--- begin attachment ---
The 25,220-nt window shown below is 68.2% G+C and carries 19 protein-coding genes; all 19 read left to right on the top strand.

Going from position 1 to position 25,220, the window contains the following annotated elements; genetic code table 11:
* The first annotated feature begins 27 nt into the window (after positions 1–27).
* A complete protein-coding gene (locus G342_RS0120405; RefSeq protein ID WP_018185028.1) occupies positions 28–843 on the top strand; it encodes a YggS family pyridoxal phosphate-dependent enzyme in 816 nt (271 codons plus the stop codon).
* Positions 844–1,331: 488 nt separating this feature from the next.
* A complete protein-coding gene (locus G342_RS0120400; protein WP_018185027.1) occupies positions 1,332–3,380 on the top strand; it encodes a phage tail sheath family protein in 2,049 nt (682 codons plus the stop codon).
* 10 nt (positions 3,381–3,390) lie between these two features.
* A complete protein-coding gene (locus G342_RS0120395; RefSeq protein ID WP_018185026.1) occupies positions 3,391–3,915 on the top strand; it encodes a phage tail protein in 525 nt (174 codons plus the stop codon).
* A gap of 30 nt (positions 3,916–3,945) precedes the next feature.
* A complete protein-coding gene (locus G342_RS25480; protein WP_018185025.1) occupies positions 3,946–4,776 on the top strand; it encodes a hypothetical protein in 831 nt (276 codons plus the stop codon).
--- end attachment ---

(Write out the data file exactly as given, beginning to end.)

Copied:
The 25,220-nt window shown below is 68.2% G+C and carries 19 protein-coding genes; all 19 read left to right on the top strand.

Going from position 1 to position 25,220, the window contains the following annotated elements; genetic code table 11:
* The first annotated feature begins 27 nt into the window (after positions 1–27).
* A complete protein-coding gene (locus G342_RS0120405; RefSeq protein ID WP_018185028.1) occupies positions 28–843 on the top strand; it encodes a YggS family pyridoxal phosphate-dependent enzyme in 816 nt (271 codons plus the stop codon).
* Positions 844–1,331: 488 nt separating this feature from the next.
* A complete protein-coding gene (locus G342_RS0120400; protein WP_018185027.1) occupies positions 1,332–3,380 on the top strand; it encodes a phage tail sheath family protein in 2,049 nt (682 codons plus the stop codon).
* 10 nt (positions 3,381–3,390) lie between these two features.
* A complete protein-coding gene (locus G342_RS0120395; RefSeq protein ID WP_018185026.1) occupies positions 3,391–3,915 on the top strand; it encodes a phage tail protein in 525 nt (174 codons plus the stop codon).
* A gap of 30 nt (positions 3,916–3,945) precedes the next feature.
* A complete protein-coding gene (locus G342_RS25480; protein WP_018185025.1) occupies positions 3,946–4,776 on the top strand; it encodes a hypothetical protein in 831 nt (276 codons plus the stop codon).